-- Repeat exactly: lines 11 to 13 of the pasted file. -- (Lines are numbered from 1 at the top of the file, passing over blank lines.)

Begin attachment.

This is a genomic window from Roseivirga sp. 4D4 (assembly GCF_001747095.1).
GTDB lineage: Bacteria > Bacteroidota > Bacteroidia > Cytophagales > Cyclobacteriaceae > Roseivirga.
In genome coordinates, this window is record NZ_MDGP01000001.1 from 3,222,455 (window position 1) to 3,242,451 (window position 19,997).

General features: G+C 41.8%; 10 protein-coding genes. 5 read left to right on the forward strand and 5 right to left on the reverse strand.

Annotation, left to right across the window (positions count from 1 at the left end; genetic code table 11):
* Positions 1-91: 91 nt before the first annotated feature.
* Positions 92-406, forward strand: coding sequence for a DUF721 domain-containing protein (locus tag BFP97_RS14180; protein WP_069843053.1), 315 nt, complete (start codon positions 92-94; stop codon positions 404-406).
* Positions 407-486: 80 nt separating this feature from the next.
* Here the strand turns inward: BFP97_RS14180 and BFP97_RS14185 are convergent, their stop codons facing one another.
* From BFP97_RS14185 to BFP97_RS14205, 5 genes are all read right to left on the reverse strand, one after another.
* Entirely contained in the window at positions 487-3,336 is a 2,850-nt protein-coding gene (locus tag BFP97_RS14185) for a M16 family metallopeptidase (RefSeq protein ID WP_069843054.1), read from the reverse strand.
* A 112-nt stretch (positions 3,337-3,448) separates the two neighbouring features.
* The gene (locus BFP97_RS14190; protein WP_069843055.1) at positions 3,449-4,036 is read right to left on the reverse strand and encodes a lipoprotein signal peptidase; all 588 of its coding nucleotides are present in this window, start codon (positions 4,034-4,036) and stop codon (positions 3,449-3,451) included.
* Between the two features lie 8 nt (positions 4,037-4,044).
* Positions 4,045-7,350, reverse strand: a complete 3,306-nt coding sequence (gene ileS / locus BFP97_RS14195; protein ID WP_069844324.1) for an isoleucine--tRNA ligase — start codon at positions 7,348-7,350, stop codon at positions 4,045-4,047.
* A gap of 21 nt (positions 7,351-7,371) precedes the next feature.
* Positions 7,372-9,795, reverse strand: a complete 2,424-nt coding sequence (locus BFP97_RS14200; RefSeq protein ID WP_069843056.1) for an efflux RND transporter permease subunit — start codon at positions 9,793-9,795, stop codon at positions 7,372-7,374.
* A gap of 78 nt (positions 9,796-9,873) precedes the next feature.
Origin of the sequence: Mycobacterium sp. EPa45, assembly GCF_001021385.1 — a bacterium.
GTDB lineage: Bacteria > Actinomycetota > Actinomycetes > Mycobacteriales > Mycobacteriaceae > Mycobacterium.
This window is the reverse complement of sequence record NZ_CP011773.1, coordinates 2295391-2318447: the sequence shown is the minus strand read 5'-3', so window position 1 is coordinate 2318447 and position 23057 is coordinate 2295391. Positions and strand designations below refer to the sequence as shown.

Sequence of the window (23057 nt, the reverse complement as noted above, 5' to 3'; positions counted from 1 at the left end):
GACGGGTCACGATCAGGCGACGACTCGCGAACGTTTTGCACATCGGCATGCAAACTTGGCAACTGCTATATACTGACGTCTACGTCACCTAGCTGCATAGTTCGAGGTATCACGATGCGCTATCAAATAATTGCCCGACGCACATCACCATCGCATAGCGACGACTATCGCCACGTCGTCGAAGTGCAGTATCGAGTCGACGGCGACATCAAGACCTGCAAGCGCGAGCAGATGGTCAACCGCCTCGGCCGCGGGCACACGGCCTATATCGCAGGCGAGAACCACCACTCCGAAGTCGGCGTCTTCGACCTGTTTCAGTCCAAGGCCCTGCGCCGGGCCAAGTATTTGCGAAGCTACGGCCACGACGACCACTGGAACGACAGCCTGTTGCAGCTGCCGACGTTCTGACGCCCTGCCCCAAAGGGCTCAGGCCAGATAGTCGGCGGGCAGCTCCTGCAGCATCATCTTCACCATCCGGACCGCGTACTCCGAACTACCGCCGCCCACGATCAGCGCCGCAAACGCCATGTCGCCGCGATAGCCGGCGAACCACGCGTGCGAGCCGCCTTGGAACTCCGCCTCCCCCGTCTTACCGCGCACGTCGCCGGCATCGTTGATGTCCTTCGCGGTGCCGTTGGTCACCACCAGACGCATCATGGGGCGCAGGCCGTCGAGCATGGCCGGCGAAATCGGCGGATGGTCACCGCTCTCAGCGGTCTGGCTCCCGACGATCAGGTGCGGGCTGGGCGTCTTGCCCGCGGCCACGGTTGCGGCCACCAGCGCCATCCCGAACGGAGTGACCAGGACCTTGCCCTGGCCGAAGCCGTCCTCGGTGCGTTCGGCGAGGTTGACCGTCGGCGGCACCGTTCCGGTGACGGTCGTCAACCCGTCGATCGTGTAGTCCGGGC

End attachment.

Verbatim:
* Entirely contained in the window at positions 487-3,336 is a 2,850-nt protein-coding gene (locus tag BFP97_RS14185) for a M16 family metallopeptidase (RefSeq protein ID WP_069843054.1), read from the reverse strand.
* A 112-nt stretch (positions 3,337-3,448) separates the two neighbouring features.
* The gene (locus BFP97_RS14190; protein WP_069843055.1) at positions 3,449-4,036 is read right to left on the reverse strand and encodes a lipoprotein signal peptidase; all 588 of its coding nucleotides are present in this window, start codon (positions 4,034-4,036) and stop codon (positions 3,449-3,451) included.